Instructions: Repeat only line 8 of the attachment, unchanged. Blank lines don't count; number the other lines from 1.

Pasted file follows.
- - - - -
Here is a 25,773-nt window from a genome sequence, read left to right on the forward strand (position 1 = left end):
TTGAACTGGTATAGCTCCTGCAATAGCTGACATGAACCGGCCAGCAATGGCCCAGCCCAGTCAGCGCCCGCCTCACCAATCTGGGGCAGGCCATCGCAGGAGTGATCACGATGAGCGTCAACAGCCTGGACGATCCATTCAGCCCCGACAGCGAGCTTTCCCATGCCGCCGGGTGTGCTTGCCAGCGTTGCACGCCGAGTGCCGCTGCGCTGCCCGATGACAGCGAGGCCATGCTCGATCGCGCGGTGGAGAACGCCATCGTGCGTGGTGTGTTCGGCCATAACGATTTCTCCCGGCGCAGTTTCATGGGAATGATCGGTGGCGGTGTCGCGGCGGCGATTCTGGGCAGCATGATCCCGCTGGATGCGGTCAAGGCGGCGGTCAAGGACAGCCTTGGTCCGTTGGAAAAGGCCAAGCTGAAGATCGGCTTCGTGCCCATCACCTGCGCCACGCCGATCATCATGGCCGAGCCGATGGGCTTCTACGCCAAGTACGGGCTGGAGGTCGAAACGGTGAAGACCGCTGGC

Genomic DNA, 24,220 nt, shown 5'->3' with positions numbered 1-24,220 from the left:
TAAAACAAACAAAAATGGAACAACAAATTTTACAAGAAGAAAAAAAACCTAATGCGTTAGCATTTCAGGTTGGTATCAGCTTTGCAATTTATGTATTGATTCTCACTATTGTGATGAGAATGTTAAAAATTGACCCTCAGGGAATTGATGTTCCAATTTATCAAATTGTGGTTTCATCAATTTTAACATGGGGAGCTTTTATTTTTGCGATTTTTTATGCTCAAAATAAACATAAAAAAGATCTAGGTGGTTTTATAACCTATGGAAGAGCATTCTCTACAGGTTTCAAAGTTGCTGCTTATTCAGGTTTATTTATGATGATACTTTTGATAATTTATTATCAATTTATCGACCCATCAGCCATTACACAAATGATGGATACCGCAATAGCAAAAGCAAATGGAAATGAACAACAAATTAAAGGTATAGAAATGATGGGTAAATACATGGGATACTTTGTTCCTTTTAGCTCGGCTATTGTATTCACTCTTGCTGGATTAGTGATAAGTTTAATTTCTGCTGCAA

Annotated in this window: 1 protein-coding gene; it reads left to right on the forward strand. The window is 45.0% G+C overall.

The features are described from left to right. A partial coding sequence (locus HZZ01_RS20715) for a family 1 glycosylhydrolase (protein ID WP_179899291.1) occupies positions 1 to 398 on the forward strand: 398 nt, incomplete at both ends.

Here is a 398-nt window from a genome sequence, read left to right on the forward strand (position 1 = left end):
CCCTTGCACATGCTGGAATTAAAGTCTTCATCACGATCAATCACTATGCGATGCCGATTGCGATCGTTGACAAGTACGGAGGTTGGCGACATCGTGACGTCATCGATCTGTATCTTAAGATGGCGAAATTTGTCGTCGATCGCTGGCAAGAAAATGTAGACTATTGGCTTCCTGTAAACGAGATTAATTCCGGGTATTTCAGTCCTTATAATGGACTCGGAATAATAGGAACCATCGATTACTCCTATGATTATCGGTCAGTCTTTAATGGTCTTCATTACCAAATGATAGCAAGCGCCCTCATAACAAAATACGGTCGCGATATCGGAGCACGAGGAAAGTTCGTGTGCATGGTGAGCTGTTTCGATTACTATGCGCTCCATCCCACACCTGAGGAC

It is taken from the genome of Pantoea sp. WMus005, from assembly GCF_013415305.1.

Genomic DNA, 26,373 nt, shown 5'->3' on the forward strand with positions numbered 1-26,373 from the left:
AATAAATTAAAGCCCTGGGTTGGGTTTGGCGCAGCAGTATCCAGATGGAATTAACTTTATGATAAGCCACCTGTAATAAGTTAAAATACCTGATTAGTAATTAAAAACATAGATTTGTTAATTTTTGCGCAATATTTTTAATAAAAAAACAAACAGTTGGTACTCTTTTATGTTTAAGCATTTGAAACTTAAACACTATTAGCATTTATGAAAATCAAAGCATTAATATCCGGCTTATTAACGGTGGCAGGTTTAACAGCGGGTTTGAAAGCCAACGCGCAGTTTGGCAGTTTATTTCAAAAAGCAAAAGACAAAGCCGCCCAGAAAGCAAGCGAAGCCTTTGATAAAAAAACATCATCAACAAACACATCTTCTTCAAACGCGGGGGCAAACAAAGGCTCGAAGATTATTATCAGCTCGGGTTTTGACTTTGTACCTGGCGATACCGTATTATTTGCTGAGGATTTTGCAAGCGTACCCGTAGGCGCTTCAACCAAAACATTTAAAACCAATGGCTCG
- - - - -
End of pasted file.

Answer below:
CCCTTGCACATGCTGGAATTAAAGTCTTCATCACGATCAATCACTATGCGATGCCGATTGCGATCGTTGACAAGTACGGAGGTTGGCGACATCGTGACGTCATCGATCTGTATCTTAAGATGGCGAAATTTGTCGTCGATCGCTGGCAAGAAAATGTAGACTATTGGCTTCCTGTAAACGAGATTAATTCCGGGTATTTCAGTCCTTATAATGGACTCGGAATAATAGGAACCATCGATTACTCCTATGATTATCGGTCAGTCTTTAATGGTCTTCATTACCAAATGATAGCAAGCGCCCTCATAACAAAATACGGTCGCGATATCGGAGCACGAGGAAAGTTCGTGTGCATGGTGAGCTGTTTCGATTACTATGCGCTCCATCCCACACCTGAGGAC